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Mandira Nayar
Mandira Nayar


Chinese foreign minister to visit India

wang-li-reuters Chinese foreign minister Wang Yi speaks during a joint press conference | Reuters

The K factor is likely to figure when minister of external affairs Sushma Swaraj meets her Chinese counterpart Wang Yi in Delhi next Friday. Other subjects that are likely to be discussed are terrorism—especially with China’s technical hold on Masoor Azhar—South China Sea and India's NSG membership.

The Chinese foreign minister will be on a three-day visit to India from August 13. This is the first time that the two ministers will come face to face after China blocked India’s NSG membership.

"The visit of foreign minister Wang to India is part of the regular high level dialogue between the two countries," said MEA spokesperson Vikas Swarup. The last time the two ministers met, was in Moscow during the Russia-India-China trilateral in April.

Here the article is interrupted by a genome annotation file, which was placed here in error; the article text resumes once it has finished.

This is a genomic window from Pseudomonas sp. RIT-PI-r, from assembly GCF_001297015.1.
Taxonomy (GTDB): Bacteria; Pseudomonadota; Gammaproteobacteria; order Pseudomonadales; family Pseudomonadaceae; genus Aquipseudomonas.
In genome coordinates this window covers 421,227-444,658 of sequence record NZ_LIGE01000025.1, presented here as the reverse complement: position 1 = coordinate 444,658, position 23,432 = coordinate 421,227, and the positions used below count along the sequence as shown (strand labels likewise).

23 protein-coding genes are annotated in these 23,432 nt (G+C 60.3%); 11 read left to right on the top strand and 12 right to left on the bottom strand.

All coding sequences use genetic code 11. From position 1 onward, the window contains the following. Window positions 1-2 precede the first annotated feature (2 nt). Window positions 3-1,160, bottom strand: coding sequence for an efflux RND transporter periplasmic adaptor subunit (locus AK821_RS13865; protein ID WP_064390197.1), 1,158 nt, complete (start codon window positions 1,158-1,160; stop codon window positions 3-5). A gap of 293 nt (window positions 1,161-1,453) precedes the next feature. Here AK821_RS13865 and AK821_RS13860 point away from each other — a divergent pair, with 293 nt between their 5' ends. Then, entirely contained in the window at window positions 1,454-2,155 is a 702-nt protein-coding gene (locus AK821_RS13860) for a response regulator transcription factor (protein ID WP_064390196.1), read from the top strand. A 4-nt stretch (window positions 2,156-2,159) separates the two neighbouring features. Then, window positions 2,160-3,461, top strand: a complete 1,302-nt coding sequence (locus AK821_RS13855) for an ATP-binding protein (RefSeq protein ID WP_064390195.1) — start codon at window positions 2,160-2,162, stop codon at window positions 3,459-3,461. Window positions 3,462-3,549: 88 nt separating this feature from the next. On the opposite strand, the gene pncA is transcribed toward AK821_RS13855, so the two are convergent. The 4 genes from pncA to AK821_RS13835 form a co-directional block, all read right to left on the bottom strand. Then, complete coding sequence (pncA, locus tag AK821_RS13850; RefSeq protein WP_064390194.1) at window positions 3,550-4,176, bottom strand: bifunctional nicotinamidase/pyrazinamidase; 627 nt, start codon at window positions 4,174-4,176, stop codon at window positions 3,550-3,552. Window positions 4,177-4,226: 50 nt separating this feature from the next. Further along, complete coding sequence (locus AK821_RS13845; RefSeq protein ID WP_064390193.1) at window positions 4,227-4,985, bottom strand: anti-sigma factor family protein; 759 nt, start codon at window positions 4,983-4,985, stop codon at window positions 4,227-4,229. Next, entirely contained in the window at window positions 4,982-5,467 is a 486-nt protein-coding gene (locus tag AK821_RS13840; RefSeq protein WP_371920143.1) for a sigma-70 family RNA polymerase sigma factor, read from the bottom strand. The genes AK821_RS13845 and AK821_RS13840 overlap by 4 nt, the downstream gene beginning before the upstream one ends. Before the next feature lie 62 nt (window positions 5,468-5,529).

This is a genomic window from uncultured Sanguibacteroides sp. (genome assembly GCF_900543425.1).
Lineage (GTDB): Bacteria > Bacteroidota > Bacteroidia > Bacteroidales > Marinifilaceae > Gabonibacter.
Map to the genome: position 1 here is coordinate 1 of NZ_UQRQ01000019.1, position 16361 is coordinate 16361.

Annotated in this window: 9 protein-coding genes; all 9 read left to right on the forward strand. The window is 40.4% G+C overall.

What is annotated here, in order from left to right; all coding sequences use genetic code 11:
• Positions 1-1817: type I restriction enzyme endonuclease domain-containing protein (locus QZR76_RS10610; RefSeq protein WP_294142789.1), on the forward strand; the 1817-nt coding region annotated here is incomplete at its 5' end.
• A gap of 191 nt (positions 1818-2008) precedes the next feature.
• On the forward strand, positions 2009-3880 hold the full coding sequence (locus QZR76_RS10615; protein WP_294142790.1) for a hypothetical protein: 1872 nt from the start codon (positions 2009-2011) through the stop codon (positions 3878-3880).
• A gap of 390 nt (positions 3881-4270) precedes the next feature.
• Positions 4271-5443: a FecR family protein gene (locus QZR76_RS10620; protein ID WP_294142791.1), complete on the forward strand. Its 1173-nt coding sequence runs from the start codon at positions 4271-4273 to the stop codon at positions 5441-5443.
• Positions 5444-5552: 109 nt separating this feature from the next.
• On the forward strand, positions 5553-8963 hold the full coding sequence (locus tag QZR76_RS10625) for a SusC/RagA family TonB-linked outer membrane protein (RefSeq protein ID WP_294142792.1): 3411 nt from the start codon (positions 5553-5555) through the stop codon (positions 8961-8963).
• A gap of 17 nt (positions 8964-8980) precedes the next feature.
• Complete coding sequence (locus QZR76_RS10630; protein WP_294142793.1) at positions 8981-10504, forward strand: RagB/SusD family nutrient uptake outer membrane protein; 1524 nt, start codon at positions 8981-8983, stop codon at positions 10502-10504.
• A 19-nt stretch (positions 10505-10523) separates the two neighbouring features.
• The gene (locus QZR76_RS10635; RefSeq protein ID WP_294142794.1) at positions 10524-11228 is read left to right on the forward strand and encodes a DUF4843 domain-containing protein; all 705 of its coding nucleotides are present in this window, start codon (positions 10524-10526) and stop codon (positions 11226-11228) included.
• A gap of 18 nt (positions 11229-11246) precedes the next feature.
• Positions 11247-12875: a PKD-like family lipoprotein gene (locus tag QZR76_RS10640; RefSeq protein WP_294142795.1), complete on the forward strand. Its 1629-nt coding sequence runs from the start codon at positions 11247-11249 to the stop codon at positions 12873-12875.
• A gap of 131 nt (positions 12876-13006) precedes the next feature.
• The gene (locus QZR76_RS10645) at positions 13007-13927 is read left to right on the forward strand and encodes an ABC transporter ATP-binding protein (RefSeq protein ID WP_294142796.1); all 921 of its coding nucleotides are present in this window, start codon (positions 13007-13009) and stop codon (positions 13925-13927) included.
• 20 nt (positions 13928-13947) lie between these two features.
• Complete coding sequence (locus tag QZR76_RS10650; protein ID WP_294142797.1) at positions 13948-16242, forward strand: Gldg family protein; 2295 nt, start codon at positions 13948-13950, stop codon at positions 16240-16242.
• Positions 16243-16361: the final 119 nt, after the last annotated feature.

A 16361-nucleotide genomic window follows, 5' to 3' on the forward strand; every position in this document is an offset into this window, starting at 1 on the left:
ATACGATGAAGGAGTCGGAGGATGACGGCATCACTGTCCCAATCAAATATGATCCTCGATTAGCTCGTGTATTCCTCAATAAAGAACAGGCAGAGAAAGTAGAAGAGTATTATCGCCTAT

The visit is also expexted to lay the groundwork for G20 meeting that will be held in China. The joint statement will be discussed as well as diplomatic details of BRICS summit being held in Goa will be worked out.

Over the past few months, the tension between New Delhi and Beijing has been building. Post China’s stand on the membership to NSG—and India’s rather public outburst—the two countries have been taking pot shots at each other. India had not named China in the statement issued post the failed NSG bid, but had hinted plainly that despite "one country" persistently raised procedural hurdles, a three-hour discussion took place. "It is morally legitimate for China and other members to upset India's proposal in defense of principles," an edit in state-run Global Times stated.

China also expressed concern over the "casualties" in India-administered Kashmir, angering India. "Kashmir is an issue with the RSS and BJP, it will come up," says Srinath Kondapalli, chairman, professor in Chinese Studies, School of International Studies Jawaharlal Nehru University.

While the NSG is not part of the bilateral agenda between the two countries, it would come up. "In 2005, both sides signed a strategic cooperative partnership. This means that China and India will have discussion on comprehensive issues, which would include nuclear and global issues. Chinese diplomats explicitly violated this. India will ask for an explanation," says Kondapalli.

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